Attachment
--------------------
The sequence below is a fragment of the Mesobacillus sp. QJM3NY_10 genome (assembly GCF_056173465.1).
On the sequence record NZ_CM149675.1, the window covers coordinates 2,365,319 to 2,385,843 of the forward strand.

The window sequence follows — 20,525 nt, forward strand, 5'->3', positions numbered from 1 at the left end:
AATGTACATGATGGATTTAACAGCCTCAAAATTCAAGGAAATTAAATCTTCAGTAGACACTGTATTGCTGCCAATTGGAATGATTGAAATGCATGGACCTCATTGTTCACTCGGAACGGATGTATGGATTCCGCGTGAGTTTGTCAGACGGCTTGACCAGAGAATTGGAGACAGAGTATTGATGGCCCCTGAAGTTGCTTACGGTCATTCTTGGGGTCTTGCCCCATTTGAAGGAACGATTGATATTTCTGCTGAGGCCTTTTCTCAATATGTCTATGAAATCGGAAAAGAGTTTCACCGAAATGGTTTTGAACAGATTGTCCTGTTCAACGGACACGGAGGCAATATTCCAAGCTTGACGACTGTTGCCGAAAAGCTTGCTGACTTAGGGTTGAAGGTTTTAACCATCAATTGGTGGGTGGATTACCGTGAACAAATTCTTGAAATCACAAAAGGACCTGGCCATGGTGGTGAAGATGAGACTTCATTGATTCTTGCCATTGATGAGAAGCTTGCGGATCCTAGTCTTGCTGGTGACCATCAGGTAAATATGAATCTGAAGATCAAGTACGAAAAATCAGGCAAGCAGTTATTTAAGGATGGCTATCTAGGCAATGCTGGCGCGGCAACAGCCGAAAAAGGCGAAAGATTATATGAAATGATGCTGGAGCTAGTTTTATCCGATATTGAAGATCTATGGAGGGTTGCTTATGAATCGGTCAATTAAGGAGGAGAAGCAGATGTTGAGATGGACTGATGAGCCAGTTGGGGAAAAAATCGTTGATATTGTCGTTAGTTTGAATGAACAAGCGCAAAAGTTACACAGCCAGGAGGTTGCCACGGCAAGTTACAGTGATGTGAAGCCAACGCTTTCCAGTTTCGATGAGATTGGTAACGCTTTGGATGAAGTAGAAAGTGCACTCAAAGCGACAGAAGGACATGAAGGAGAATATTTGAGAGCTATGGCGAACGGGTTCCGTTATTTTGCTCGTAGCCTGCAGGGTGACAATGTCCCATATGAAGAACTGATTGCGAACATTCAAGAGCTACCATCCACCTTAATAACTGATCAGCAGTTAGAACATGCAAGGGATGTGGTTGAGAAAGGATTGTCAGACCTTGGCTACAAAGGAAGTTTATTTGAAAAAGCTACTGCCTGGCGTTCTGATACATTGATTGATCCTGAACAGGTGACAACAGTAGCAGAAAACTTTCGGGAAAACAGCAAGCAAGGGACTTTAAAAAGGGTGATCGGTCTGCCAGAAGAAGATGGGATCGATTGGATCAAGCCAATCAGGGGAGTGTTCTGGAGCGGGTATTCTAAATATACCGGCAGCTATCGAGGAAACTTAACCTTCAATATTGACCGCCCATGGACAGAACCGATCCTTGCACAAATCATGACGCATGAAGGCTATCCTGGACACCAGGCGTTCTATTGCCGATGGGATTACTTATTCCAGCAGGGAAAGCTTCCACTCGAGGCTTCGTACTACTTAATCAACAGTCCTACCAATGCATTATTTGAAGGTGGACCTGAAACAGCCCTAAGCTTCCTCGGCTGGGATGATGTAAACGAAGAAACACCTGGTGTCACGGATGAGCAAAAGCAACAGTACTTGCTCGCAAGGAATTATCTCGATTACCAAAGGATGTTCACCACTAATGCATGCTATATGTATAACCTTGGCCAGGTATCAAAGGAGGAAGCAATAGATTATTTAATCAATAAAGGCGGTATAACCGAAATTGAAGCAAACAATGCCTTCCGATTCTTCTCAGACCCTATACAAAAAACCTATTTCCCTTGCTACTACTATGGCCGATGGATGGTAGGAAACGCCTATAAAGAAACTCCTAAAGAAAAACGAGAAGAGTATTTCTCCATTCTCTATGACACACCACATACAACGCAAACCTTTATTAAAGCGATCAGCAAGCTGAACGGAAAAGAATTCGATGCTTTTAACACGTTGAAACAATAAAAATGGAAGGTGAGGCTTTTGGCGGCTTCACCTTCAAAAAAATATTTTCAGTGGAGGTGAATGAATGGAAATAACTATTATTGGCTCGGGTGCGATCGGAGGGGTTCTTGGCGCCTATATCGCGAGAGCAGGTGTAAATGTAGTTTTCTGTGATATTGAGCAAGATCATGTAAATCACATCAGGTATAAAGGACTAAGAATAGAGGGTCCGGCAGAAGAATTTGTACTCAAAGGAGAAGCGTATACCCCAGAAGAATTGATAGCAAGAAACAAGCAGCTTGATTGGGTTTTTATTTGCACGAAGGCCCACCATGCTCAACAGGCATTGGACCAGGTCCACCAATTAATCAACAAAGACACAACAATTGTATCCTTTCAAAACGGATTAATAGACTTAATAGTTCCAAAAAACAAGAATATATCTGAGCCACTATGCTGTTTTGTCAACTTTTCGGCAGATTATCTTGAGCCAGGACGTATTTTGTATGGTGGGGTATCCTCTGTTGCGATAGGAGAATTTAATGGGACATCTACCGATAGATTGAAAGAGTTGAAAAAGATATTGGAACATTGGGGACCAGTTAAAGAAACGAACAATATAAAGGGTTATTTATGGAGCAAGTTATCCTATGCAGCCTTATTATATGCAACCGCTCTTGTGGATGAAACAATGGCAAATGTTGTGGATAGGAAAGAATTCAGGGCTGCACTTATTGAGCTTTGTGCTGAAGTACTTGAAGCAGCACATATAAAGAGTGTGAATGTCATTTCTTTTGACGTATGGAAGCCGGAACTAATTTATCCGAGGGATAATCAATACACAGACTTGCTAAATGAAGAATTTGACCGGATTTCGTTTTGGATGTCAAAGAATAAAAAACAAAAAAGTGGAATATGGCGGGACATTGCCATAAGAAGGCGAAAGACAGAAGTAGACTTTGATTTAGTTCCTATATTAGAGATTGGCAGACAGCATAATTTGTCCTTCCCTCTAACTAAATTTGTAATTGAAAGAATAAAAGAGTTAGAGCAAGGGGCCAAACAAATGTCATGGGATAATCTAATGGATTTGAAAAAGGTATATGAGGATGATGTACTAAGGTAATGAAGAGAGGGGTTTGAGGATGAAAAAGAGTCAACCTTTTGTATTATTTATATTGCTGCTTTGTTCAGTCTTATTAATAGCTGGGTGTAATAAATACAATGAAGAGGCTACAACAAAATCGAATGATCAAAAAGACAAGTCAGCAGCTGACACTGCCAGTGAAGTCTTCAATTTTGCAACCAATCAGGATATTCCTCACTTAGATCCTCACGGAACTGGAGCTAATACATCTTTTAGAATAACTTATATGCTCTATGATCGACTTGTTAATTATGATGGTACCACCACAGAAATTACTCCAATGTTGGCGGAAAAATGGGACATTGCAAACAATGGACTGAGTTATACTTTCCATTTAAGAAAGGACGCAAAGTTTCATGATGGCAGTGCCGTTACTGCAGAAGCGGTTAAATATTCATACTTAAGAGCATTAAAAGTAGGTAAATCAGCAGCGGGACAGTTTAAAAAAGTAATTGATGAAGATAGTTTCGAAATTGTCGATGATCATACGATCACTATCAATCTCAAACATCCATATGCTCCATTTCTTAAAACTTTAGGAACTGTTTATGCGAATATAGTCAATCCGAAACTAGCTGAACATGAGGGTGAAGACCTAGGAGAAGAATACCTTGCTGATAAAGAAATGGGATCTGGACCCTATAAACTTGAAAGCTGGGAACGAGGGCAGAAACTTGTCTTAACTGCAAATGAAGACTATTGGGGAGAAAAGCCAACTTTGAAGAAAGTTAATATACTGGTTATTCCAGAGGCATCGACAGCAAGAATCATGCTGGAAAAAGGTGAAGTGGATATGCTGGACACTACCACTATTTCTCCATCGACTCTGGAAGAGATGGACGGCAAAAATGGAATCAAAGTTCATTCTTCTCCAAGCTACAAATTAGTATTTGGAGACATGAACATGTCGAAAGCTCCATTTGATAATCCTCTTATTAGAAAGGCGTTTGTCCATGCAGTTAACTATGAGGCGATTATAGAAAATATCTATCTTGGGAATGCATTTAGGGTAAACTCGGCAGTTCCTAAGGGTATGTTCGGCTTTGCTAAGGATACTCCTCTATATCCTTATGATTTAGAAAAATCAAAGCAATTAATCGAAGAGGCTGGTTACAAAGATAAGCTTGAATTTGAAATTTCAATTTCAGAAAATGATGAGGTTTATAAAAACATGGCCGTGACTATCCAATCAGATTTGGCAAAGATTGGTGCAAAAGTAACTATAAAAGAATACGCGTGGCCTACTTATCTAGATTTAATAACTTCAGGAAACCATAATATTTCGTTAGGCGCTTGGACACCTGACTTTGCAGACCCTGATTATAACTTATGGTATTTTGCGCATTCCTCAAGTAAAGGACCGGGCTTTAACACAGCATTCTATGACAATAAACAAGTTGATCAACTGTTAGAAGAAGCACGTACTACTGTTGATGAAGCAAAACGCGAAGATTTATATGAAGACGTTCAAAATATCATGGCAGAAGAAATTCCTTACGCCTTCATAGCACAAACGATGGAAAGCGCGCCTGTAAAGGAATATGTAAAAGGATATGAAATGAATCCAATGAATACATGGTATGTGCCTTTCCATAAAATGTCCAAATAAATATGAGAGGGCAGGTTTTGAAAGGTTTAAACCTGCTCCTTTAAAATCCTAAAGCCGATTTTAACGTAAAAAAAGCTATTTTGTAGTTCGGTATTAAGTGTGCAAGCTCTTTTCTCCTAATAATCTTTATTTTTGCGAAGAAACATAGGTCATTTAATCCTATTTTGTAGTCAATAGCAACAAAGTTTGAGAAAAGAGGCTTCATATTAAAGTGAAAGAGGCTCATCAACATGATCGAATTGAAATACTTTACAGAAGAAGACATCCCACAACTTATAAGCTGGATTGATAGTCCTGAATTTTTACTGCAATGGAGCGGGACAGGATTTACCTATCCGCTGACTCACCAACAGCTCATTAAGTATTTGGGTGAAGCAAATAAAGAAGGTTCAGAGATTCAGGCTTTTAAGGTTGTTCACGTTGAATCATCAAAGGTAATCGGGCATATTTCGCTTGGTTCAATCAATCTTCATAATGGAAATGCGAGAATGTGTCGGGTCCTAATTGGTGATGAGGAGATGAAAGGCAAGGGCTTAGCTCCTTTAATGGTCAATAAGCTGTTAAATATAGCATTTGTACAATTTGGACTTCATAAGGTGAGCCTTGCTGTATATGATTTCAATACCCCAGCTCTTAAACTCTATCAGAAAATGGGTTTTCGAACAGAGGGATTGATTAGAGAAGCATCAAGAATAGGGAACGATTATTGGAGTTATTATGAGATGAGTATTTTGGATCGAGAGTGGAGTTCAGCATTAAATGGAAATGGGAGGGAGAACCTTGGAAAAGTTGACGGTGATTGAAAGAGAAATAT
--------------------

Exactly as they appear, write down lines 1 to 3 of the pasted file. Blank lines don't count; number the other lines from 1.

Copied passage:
The sequence below is a fragment of the Mesobacillus sp. QJM3NY_10 genome (assembly GCF_056173465.1).
On the sequence record NZ_CM149675.1, the window covers coordinates 2,365,319 to 2,385,843 of the forward strand.

The window sequence follows — 20,525 nt, forward strand, 5'->3', positions numbered from 1 at the left end: